• Big Bang Theory Department:  If your tastes run to quantum physics, Michael Belote’s recent posts at Reboot Christianity might be just what you’re looking for, starting with the most recent, Schrodinger’s Christianity. (This makes a good forward for your science-type friends. Spoiler: Our souls are like quantum particles.)
  • Ministry Copycat Department:  We all know of churches which offer conferences and seminars for pastors to learn how the big guys do it.  The seminars aren’t free; the churches are basically selling their expertise.   Now comes word that one megachurch actually charges a fee just to see the wording of their staff job descriptions. Yikes!
  • Dialing for Doctrine Department: At The Arminian Blog (caption line: Theology in the Dutch Reformed Tradition of Jacob Arminius) comes this article about inconsistencies among Southern Baptist Calvinists when it comes to missions.
  • Glass Houses Department: We all have a public persona and a private persona, but what really goes on behind the closed door of our houses when it’s just us and the fam?  It’s a question worth considering in the light of this homespun article by Trey Morgan listing ten things you’d notice if you were a guest. Not sure why I’m attracted to this article, but after reading it, I feel I’ve already spent time with Lea, Trey and the boys.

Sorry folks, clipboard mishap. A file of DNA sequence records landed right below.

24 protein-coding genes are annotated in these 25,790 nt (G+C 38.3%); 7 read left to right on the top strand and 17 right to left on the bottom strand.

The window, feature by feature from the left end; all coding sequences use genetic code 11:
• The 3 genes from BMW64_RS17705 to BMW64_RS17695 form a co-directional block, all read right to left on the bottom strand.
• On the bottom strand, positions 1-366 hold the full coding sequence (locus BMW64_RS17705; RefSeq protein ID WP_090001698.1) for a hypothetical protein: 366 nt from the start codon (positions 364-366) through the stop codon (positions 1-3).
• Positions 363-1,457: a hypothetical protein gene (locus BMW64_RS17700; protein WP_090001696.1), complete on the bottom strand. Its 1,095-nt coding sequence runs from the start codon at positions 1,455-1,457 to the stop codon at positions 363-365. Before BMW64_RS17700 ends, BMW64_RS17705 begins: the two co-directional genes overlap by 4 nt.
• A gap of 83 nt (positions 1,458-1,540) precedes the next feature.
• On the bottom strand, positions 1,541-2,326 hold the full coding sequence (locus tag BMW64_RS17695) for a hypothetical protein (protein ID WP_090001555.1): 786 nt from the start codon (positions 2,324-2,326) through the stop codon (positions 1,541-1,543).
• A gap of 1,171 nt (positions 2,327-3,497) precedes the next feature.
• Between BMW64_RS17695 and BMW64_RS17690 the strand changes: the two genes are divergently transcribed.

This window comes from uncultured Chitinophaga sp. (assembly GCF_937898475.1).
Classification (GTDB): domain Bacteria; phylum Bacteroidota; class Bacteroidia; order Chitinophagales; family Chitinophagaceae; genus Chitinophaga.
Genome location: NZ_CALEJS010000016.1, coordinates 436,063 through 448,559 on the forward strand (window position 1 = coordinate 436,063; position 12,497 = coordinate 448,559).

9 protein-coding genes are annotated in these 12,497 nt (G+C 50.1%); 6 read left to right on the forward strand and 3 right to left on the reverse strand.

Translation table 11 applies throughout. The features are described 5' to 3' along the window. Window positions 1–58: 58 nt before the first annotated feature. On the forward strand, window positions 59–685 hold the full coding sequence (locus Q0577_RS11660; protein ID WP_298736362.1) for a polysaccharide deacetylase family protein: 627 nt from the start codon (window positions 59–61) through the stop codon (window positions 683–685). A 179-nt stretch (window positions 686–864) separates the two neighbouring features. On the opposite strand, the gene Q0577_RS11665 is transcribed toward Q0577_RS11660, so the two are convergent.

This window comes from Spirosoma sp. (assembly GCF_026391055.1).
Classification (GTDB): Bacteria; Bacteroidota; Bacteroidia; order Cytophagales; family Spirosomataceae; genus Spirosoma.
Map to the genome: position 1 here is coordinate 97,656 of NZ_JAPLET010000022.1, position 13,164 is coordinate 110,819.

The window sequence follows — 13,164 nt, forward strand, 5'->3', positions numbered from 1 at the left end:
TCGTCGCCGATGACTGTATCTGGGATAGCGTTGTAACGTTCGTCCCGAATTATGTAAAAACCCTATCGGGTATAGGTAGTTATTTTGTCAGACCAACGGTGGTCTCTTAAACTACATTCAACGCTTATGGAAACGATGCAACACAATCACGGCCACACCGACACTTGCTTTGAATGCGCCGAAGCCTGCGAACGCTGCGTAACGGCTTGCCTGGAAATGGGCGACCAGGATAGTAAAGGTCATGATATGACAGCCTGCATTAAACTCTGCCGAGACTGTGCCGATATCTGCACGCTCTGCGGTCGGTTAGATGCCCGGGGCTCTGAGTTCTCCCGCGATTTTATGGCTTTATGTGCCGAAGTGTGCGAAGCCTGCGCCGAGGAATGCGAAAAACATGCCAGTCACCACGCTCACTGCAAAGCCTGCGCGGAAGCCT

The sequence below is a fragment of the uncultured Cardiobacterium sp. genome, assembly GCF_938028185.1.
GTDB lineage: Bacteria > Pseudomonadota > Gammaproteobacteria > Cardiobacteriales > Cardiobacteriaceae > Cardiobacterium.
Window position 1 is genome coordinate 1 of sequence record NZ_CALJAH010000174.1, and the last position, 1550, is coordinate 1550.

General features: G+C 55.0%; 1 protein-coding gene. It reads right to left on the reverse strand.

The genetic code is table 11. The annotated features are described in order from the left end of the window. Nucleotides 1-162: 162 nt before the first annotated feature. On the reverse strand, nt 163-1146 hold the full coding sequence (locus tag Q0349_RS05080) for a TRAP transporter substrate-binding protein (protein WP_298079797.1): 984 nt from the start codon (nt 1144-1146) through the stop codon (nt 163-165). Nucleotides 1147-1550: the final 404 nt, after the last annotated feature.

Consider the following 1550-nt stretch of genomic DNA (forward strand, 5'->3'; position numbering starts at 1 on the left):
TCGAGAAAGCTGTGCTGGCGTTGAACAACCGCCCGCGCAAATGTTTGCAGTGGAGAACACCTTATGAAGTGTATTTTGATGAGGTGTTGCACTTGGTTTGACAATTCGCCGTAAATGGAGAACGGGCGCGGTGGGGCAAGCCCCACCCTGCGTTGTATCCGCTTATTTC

• Church Plant Withers Department:  This is a link to Jamie Arpin-Ricci’s blog, selected because it takes you to all four parts of Jason Coker’s blog where he describes the final days of the Ikon church plant in San Diego.  Or you can also get there from David Fitch’s blog along with much additional analysis. The similarities between Jason’s experience in southern California and my own experience with Transformation Church an hour east of Toronto are rather striking.
  • Authors of Confusion Department: Keith Brenton lists some indicators of bad theology in a December piece I missed earlier, How To Spot False Teaching.
  • Higher Education Department: At my own alma mater, The University of Toronto, a couple of local churches and ministry organizations are lending support to a Jesus Awareness Week. Oh, to be a student again, and be part of the events.
  • Interfaith Dialog Department:  Mark Galli at Christianity Today suggests that step one in starting the conversation with people of other faiths actually lies in evangelizing ourselves.
  • Truth is Stranger Than Cartoons Department:  We leave this week with two, count ‘em two links to the blog American Jesus.  The first is a 40-second mystery video about church pageantry and formality gone wrong.  The second link gets you an explanation for the picture which appears below.  See ya in seven days with more links.

April 3, 2010

Crystal Cathedral: Is This The End?

FOR THE MOST RECENT UPDATE — THE RESIGNATION OF SHEILA COLEMAN, as of THURSDAY, MARCH 15th, 2012, CLICK HERE

FOR THE STORY REGARDING THE SALE OF THE CATHEDRAL, as of FRIDAY, NOVEMBER 18th, 2011, CLICK HERE